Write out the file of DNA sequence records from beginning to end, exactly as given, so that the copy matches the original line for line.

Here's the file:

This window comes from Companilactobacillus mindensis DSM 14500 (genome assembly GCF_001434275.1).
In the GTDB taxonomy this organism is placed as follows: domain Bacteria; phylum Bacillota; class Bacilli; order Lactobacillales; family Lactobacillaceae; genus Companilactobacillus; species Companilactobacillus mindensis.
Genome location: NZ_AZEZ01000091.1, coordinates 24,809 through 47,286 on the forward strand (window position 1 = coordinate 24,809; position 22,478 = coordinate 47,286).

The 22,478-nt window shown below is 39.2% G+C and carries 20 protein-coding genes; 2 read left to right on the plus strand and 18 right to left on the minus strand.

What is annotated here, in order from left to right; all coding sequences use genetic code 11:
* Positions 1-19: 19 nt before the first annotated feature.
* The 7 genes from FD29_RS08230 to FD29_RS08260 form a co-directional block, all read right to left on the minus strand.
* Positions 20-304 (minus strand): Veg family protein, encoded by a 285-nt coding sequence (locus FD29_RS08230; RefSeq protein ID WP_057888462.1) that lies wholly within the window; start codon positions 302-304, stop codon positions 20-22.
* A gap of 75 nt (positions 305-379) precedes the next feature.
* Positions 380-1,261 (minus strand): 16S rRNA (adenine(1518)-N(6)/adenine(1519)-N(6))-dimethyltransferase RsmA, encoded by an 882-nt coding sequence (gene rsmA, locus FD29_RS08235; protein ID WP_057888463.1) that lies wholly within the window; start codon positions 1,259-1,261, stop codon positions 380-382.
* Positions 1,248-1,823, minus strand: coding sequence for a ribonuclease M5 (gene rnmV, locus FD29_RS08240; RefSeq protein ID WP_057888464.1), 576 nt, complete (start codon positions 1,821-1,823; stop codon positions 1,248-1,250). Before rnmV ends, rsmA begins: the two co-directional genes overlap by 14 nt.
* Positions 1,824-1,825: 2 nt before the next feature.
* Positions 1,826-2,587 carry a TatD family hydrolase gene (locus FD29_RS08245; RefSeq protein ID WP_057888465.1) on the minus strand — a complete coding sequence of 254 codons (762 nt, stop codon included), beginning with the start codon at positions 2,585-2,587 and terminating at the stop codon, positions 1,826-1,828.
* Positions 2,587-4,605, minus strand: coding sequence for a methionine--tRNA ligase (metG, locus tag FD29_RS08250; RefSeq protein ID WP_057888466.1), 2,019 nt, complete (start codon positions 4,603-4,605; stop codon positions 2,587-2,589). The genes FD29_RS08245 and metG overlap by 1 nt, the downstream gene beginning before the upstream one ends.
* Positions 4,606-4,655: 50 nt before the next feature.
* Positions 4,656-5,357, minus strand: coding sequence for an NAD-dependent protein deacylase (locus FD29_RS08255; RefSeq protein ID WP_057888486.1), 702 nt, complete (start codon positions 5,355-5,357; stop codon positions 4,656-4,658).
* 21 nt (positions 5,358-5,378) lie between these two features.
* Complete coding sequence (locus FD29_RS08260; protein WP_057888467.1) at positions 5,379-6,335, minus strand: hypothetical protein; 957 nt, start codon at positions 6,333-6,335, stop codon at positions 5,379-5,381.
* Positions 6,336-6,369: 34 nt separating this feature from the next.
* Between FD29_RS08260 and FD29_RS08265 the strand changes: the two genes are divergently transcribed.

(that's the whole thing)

This window comes from Companilactobacillus mindensis DSM 14500 (genome assembly GCF_001434275.1).
In the GTDB taxonomy this organism is placed as follows: domain Bacteria; phylum Bacillota; class Bacilli; order Lactobacillales; family Lactobacillaceae; genus Companilactobacillus; species Companilactobacillus mindensis.
Genome location: NZ_AZEZ01000091.1, coordinates 24,809 through 47,286 on the forward strand (window position 1 = coordinate 24,809; position 22,478 = coordinate 47,286).

The 22,478-nt window shown below is 39.2% G+C and carries 20 protein-coding genes; 2 read left to right on the plus strand and 18 right to left on the minus strand.

What is annotated here, in order from left to right; all coding sequences use genetic code 11:
* Positions 1-19: 19 nt before the first annotated feature.
* The 7 genes from FD29_RS08230 to FD29_RS08260 form a co-directional block, all read right to left on the minus strand.
* Positions 20-304 (minus strand): Veg family protein, encoded by a 285-nt coding sequence (locus FD29_RS08230; RefSeq protein ID WP_057888462.1) that lies wholly within the window; start codon positions 302-304, stop codon positions 20-22.
* A gap of 75 nt (positions 305-379) precedes the next feature.
* Positions 380-1,261 (minus strand): 16S rRNA (adenine(1518)-N(6)/adenine(1519)-N(6))-dimethyltransferase RsmA, encoded by an 882-nt coding sequence (gene rsmA, locus FD29_RS08235; protein ID WP_057888463.1) that lies wholly within the window; start codon positions 1,259-1,261, stop codon positions 380-382.
* Positions 1,248-1,823, minus strand: coding sequence for a ribonuclease M5 (gene rnmV, locus FD29_RS08240; RefSeq protein ID WP_057888464.1), 576 nt, complete (start codon positions 1,821-1,823; stop codon positions 1,248-1,250). Before rnmV ends, rsmA begins: the two co-directional genes overlap by 14 nt.
* Positions 1,824-1,825: 2 nt before the next feature.
* Positions 1,826-2,587 carry a TatD family hydrolase gene (locus FD29_RS08245; RefSeq protein ID WP_057888465.1) on the minus strand — a complete coding sequence of 254 codons (762 nt, stop codon included), beginning with the start codon at positions 2,585-2,587 and terminating at the stop codon, positions 1,826-1,828.
* Positions 2,587-4,605, minus strand: coding sequence for a methionine--tRNA ligase (metG, locus tag FD29_RS08250; RefSeq protein ID WP_057888466.1), 2,019 nt, complete (start codon positions 4,603-4,605; stop codon positions 2,587-2,589). The genes FD29_RS08245 and metG overlap by 1 nt, the downstream gene beginning before the upstream one ends.
* Positions 4,606-4,655: 50 nt before the next feature.
* Positions 4,656-5,357, minus strand: coding sequence for an NAD-dependent protein deacylase (locus FD29_RS08255; RefSeq protein ID WP_057888486.1), 702 nt, complete (start codon positions 5,355-5,357; stop codon positions 4,656-4,658).
* 21 nt (positions 5,358-5,378) lie between these two features.
* Complete coding sequence (locus FD29_RS08260; protein WP_057888467.1) at positions 5,379-6,335, minus strand: hypothetical protein; 957 nt, start codon at positions 6,333-6,335, stop codon at positions 5,379-5,381.
* Positions 6,336-6,369: 34 nt separating this feature from the next.
* Between FD29_RS08260 and FD29_RS08265 the strand changes: the two genes are divergently transcribed.